The Roman word for slaves was 'servus' pl. 'servi', not 'sclavus' which appears later (after 6th century or so). The origin of the word 'sclavus' itself is from the Slavic word 'Słovni', not from Latin where such a word did not exist before the first appearance of the Slavs, and only later after they have firmly been established.
        अयं निज: परो वेति गणना लघुचेतसाम्।
        उदारमनसानां तु वसुधैव कुटुंबकम्॥
        This is mine or (somebody) elses (is the way) narrow minded people count.
        But for broad minded people, (whole) earth is (like their) family.

        Comment

        • Soldier of Macedon
          Senior Member
          • Sep 2008
          • 13675

          Originally posted by Onur
          They were never considered as "Roman citizens" unless they were already assimilated into the Roman culture. They were just pagans, barbarians, leftovers of Huns........
          Your response is irrelevant, because like I previously indicated I am referring to the people of the Balkans from the 6th century AD and prior, who were Roman citizens of largely Thracian and Illyian origin. Some of them even became emperors such as Justin and Justinian. Any remnant 'leftovers' of Gothic, Hunnic, etc elements paled in comparison.
          There are findings related with Avars, Bulgars from Salonika to pannonia.
          Their existence on some archaeological sites while being mostly absent from culture and language speaks for their numerical irrelevance and inability to influence the commoner, be they a local from the Balkans or an invader from the Danube. Nobody in the Balkans speaks an Avar or Bulgar language, most of them speak a Slavic language. In many cases, "major settlements grew up on the sites of Roman cities", so it is "reasonable to assume that some of the local characteristics exhibited later by Slavs in the Illyrian lands were a consequence of assimilating existing local culture". - just like Wilkes highlighted. The point is, there is continuity where the invaders were able to easily assimilate into the local culture while still being able to pass on their related language as the ruling elite. That continuity is the reason why "archaeological evidence has so far been unable to fill the gap".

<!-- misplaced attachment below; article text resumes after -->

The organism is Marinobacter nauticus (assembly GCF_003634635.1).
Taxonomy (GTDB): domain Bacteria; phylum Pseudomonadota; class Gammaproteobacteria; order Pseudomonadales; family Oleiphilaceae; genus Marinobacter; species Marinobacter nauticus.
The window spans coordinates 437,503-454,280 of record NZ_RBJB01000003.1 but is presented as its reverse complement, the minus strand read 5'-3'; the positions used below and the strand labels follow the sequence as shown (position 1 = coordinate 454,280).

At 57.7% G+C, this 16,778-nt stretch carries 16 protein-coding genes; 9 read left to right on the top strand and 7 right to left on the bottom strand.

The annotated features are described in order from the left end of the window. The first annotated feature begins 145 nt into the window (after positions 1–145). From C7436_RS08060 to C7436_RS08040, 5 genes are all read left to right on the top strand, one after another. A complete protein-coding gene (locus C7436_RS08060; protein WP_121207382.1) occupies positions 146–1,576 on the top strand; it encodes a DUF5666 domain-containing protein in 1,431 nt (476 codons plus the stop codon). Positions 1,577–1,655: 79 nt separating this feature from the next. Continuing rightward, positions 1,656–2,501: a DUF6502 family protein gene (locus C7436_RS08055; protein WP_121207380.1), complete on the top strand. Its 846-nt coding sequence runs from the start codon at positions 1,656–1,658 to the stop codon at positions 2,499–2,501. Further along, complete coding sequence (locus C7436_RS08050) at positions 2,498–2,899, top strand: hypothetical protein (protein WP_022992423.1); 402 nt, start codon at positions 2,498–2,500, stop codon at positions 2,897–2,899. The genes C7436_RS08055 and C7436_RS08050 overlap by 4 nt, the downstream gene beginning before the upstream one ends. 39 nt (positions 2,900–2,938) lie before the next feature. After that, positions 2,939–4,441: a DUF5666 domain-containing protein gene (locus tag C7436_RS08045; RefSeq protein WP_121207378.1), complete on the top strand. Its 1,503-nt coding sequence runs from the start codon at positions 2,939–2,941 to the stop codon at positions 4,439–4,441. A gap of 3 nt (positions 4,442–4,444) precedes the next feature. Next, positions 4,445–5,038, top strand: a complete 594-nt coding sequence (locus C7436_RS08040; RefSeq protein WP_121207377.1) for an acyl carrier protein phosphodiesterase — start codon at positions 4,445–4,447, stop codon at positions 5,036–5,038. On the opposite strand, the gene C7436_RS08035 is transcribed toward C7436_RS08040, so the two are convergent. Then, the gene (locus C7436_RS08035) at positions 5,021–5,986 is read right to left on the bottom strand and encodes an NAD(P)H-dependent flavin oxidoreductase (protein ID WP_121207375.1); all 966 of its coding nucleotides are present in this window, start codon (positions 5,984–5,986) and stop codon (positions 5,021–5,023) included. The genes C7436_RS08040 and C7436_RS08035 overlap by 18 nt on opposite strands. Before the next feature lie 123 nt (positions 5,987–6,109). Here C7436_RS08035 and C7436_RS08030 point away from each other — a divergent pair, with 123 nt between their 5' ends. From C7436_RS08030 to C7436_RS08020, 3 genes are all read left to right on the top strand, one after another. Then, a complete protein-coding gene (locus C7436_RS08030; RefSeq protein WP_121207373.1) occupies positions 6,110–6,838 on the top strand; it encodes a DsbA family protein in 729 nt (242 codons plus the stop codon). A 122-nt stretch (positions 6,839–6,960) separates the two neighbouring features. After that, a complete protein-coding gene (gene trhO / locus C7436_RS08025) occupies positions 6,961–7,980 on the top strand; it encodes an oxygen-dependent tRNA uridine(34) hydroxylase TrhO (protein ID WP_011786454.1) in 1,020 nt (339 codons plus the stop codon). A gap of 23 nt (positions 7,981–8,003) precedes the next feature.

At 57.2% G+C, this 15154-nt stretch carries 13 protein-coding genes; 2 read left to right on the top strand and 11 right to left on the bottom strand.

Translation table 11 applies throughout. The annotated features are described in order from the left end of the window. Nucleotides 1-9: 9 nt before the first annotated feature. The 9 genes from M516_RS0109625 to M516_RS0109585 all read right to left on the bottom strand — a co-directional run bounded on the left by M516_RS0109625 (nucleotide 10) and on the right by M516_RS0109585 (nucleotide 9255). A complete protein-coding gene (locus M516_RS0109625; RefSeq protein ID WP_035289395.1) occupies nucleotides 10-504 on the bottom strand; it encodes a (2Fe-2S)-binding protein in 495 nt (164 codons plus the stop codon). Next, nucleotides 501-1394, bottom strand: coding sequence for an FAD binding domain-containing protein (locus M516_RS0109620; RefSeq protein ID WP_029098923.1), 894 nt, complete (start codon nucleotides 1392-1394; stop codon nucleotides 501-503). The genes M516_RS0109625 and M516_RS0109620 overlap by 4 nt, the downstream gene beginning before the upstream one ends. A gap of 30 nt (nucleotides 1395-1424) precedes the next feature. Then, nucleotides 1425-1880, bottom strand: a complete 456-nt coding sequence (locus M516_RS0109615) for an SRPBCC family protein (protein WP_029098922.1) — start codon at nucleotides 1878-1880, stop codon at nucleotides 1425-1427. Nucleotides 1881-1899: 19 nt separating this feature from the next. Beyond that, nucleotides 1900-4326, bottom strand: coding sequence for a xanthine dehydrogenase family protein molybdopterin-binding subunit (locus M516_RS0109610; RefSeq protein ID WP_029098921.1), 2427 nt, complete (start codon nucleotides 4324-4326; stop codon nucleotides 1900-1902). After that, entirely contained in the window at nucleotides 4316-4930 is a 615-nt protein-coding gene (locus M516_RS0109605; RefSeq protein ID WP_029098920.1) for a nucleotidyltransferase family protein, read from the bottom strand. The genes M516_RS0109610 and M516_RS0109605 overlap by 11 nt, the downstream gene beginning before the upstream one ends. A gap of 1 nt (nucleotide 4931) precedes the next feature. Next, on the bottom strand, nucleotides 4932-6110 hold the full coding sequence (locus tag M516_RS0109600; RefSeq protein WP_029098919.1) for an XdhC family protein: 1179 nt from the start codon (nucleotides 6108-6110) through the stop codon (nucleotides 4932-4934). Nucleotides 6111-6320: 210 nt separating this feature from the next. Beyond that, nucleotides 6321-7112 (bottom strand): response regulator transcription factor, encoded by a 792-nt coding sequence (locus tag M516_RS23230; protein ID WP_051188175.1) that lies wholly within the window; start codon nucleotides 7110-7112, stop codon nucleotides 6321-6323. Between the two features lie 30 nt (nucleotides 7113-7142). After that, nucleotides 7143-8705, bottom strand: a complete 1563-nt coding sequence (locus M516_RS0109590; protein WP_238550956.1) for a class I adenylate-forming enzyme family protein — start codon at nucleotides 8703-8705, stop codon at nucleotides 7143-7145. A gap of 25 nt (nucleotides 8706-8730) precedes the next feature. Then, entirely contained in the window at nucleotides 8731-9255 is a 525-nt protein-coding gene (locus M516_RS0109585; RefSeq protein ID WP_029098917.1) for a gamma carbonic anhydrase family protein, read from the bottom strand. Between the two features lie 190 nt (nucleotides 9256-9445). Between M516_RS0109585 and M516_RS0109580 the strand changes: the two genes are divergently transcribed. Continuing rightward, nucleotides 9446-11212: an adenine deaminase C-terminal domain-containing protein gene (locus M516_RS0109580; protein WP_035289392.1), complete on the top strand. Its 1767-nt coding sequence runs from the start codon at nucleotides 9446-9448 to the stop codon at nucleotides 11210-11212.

In the name of the blood and the sun, the dagger and the gun, Christ protect this soldier, a lion and a Macedonian.

          Comment

          • Onur
            Senior Member
            • Apr 2010
            • 2389

            Originally posted by Soldier of Macedon View Post
            I previously indicated I am referring to the people of the Balkans from the 6th century AD and prior, who were Roman citizens of largely Thracian and Illyian origin. Some of them even became emperors such as Justin and Justinian. Any remnant 'leftovers' of Gothic, Hunnic, etc elements paled in comparison.
            Well, you are right if you are talking about the Roman citizens from Thracia and Illyria but if you are talking about the sclaveni, slavs, which was written in Roman chronicles, then you are wrong because the sclavenoi in the Roman documents are the leftovers of Gothic, Hunnic expansion who had "pagan" beliefs, "the seeds of demon" dwelling in the Balkans, challenging the Roman authority. They are surely not talking about the so-called Illyrians of Justinian when they wrote sclavenoi.

            From 5th century to 18th, so-called slavic people of Balkans was considered as the leftovers of Gothic/Hunnic expansion, no exception. Only after 18th century, western European scholars started to put emphasis on shallow people like Illyrians, Thracians etc. and said "Albanians are Illyrians, Bulgarians are Thracians, Romaoi speakers of Anatolia are purebred ancient Greeks" etc. and Karl Marx was about to introduce a new theory, the so-called slavic unity would let Russian influence to reach European soil. Of that was all about politics.

            Their existence on some archaeological sites while being mostly absent from culture and language speaks for their numerical irrelevance and inability to influence the commoner, be they a local from the Balkans or an invader from the Danube. Nobody in the Balkans speaks an Avar or Bulgar language, most of them speak a Slavic language.